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ID: 6016

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April 13, 2010, 5:35 pm

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Medical Technologies of the Future

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It is taken for granted that medical technologies will advance apace in the future, permitting rapid healing and perhaps even shaping of the human body. This submission is to provide possible flavors for that medicine to come in. 

It is taken for granted that medical technologies will advance apace in the future, permitting rapid healing and perhaps even shaping of the human body, but it is unclear as to what direction this technology will take for most of us. Indeed, a surprising number of staples of the science-fiction medbay are already in use, from MRI and CT providing real time imaging of the internal functions of the body, to the hypospray providing needleless injections of drugs. 

What, then, can we look forwards to doctors of the far future applying?


Forced Regeneration

Using drugs to discourage the formation of scar tissue, and force the multiplication of progenitor cells in the area of an injury, the regeneration of damaged tissue can be forced. There are sharp limits to this technique, however, especially where the brain and heart are involved. Further, if this technique is frequently applied, the recipient runs a high risk of developing cancerous tumors in the healed tissue.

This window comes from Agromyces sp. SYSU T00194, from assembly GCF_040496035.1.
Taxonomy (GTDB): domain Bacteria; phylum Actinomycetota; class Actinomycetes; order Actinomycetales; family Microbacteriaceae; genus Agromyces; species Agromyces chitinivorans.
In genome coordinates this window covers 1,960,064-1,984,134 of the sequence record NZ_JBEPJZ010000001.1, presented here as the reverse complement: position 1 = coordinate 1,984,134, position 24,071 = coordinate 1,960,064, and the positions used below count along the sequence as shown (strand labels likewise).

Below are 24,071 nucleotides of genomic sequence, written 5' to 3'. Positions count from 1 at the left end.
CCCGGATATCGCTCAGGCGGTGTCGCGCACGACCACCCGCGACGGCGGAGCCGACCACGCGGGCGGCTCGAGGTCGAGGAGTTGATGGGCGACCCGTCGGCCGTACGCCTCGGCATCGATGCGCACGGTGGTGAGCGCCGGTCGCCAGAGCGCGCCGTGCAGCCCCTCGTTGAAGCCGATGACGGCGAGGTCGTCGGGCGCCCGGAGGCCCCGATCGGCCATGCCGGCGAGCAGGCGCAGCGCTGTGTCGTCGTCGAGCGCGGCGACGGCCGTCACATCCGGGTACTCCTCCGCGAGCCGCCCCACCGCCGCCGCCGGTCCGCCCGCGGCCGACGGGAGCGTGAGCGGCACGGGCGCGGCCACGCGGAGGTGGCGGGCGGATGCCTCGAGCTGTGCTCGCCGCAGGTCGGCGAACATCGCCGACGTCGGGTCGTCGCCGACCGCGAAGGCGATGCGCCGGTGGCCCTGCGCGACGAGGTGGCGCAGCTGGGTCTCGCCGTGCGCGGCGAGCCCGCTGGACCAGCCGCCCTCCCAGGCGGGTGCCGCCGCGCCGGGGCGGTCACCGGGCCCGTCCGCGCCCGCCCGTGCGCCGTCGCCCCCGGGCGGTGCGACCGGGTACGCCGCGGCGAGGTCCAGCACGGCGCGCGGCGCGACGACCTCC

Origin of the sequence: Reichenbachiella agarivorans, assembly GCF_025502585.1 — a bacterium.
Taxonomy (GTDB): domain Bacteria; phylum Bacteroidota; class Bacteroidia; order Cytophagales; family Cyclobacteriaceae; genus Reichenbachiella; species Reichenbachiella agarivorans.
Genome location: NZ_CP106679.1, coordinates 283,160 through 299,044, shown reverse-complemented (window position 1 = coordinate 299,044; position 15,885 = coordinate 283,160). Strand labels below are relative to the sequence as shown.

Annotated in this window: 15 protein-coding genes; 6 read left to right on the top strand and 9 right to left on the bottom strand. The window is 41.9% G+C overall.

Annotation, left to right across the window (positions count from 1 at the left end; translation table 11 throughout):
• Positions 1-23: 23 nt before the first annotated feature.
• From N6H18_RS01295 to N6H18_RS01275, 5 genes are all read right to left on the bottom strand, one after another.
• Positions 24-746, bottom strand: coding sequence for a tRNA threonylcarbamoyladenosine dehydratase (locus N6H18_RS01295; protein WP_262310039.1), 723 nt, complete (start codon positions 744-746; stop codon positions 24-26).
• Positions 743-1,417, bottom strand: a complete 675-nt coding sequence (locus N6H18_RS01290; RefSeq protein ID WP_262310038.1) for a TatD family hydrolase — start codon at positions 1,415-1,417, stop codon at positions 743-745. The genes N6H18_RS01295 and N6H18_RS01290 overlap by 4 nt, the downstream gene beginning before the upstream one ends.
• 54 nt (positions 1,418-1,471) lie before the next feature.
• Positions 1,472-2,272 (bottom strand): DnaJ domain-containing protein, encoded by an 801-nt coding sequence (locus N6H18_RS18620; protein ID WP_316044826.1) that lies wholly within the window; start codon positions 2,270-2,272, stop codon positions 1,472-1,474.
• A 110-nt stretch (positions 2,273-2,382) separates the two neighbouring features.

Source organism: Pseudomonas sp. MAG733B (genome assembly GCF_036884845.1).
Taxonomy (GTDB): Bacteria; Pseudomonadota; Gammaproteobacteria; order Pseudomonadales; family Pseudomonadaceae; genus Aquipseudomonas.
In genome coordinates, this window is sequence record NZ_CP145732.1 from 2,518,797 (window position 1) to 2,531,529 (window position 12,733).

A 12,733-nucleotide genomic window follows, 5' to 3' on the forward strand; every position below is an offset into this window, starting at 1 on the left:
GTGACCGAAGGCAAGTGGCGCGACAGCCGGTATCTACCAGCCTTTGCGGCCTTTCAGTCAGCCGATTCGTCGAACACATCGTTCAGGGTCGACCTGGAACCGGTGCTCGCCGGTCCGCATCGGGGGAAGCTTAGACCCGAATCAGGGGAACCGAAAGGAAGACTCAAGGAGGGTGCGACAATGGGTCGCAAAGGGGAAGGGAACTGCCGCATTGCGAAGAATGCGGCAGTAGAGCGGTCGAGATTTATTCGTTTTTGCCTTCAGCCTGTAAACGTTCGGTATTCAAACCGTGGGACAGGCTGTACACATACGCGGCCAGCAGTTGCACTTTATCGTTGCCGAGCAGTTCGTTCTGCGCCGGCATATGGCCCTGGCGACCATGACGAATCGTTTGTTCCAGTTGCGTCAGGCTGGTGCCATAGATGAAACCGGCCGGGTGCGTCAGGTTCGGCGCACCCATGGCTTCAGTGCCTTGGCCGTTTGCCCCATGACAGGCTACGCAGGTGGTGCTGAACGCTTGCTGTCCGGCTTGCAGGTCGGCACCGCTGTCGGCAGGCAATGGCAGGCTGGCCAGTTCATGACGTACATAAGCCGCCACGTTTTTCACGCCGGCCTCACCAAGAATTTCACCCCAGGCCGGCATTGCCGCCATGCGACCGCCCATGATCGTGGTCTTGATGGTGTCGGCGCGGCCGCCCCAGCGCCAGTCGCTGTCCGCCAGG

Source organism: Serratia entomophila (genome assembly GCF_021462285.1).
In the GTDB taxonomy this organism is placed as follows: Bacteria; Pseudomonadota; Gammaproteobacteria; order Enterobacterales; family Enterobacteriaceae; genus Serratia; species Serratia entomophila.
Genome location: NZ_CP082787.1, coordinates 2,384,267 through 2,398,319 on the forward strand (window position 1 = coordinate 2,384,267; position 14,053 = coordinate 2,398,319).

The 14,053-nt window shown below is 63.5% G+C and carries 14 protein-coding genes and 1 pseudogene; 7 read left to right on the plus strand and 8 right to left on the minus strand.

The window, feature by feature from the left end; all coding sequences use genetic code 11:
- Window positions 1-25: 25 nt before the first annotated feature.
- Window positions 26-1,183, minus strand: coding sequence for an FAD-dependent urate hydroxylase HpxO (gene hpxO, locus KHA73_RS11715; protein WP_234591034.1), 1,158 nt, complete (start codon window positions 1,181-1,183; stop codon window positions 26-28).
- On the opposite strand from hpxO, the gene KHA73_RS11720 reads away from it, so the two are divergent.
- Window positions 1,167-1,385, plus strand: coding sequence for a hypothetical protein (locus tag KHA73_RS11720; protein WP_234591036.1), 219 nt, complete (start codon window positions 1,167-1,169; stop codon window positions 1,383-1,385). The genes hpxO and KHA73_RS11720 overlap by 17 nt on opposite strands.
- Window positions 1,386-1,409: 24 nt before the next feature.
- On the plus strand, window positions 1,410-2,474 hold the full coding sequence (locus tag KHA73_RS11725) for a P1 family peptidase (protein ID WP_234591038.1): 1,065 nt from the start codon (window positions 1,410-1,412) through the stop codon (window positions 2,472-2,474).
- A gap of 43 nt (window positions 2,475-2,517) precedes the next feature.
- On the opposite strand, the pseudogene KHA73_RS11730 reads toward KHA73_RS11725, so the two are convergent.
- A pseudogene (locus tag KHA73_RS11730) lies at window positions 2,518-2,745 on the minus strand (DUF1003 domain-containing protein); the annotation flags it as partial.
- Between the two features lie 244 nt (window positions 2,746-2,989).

Organ Cloning

Used where forcing regeneration fails, the patient can be kept alive with mechanical assistance until such a time as it is possible to harvest his DNA, and insert it into standardized progenitor cells. The growth of these can then be controlled until an appropriate replacement organ is available for the patient. 


Nanomechanical Mimickry

Used where cloned organs are not available, considered untenable, or simply not fast enough, bio-compatible nanomachines may be injected into the target site, and guided to their destination via radio field. There, they latch on, and provide function lost by the damaged cells of the body. This technique is most often used to replace bones and filtration - type cells, such as the kidney, liver, and lung, and does a poor job of replacing muscle or glandular tissue.


Direct Genetic Modification